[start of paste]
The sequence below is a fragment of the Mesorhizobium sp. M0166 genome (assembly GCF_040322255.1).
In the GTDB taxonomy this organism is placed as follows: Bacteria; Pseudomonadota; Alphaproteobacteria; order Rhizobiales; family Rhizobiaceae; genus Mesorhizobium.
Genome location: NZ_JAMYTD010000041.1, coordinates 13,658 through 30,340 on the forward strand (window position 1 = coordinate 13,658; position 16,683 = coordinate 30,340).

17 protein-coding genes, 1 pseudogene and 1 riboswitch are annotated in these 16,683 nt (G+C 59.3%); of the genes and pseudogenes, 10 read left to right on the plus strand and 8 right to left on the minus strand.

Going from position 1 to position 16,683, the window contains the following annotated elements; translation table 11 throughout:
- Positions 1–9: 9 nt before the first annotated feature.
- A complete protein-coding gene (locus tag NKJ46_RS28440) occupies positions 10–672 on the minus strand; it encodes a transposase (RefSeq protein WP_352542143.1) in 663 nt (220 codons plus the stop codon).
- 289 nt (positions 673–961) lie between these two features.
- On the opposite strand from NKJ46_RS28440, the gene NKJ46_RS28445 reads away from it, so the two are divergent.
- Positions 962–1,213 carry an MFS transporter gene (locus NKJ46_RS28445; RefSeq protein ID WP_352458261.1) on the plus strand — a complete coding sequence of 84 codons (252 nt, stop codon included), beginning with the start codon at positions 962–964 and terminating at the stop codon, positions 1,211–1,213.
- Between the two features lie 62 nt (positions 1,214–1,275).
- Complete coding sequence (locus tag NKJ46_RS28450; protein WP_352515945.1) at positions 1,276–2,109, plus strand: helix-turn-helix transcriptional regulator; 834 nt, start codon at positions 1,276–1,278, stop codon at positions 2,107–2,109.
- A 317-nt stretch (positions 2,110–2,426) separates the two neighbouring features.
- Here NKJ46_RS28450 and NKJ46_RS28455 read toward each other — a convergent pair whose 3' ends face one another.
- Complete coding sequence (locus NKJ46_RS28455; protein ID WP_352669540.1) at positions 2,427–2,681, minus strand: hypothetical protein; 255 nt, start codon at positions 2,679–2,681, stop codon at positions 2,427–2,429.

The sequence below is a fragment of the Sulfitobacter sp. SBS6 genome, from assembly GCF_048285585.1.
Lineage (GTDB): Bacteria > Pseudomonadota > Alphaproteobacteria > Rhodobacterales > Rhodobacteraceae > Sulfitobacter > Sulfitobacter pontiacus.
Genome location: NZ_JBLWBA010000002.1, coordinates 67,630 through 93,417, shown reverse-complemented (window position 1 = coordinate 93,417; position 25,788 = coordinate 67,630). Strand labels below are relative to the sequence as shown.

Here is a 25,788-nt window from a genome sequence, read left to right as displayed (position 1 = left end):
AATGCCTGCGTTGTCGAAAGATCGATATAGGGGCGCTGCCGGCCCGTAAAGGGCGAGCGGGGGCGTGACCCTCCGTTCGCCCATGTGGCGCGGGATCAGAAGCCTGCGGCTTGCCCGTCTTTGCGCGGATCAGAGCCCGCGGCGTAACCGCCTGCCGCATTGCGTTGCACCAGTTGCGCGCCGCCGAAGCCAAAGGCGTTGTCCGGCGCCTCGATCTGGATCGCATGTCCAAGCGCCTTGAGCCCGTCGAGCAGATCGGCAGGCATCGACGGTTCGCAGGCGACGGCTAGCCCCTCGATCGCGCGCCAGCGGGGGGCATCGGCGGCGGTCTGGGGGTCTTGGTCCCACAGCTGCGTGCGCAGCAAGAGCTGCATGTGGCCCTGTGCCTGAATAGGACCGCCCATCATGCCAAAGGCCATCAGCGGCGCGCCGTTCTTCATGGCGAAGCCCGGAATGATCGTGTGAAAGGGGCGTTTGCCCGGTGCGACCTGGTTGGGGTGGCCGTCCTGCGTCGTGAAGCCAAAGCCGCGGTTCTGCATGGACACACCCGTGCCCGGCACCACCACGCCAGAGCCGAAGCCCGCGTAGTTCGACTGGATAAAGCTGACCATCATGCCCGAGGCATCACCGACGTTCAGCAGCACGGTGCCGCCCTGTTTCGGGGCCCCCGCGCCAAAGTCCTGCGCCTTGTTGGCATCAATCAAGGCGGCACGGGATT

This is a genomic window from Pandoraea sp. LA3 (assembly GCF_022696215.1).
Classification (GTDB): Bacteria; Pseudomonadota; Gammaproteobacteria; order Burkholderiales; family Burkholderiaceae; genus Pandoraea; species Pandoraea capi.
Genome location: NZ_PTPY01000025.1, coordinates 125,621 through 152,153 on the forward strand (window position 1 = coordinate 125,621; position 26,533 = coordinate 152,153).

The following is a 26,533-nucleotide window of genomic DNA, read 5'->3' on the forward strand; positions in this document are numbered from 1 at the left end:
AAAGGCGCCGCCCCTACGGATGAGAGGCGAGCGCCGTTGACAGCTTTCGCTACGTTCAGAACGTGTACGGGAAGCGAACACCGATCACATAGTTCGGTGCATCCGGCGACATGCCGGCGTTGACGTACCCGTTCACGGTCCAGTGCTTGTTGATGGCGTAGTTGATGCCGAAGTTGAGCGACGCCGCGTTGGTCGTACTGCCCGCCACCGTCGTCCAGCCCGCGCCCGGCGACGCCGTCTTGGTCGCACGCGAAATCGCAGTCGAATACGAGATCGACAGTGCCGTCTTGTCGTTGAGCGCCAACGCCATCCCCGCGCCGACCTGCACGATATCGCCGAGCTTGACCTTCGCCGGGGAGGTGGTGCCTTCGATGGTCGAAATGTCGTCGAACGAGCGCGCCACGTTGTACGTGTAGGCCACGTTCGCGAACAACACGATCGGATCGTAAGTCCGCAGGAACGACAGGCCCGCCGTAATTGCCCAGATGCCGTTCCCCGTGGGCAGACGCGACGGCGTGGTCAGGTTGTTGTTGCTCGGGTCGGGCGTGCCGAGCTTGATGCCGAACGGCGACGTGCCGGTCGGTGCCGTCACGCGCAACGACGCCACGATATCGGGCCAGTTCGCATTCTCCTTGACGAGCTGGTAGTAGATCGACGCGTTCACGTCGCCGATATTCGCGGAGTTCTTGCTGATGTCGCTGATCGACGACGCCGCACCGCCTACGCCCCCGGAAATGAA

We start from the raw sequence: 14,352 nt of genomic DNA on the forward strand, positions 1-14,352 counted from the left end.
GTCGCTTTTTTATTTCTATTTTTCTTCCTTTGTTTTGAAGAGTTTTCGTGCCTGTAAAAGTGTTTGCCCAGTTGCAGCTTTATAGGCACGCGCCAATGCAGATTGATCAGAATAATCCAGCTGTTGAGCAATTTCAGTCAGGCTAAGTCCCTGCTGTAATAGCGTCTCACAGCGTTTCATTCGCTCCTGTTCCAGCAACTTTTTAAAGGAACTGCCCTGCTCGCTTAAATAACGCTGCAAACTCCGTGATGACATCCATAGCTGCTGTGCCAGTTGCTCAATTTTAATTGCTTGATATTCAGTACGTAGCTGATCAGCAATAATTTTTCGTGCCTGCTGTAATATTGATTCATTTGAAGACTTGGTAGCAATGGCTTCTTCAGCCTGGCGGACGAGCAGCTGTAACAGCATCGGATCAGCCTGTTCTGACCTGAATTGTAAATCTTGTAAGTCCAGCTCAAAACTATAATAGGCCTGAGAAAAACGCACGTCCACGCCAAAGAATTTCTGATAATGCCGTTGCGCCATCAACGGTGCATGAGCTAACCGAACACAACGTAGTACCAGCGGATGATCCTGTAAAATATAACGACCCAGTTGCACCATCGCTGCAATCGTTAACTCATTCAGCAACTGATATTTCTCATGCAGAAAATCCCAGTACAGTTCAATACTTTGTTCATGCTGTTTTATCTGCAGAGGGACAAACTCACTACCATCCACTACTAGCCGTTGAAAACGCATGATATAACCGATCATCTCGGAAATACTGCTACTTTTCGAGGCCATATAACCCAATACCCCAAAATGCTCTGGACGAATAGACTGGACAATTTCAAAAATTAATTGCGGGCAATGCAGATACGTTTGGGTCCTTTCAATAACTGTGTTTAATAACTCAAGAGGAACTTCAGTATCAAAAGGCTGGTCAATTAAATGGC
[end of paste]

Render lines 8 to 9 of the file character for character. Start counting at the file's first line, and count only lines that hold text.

- 289 nt (positions 673–961) lie between these two features.
- On the opposite strand from NKJ46_RS28440, the gene NKJ46_RS28445 reads away from it, so the two are divergent.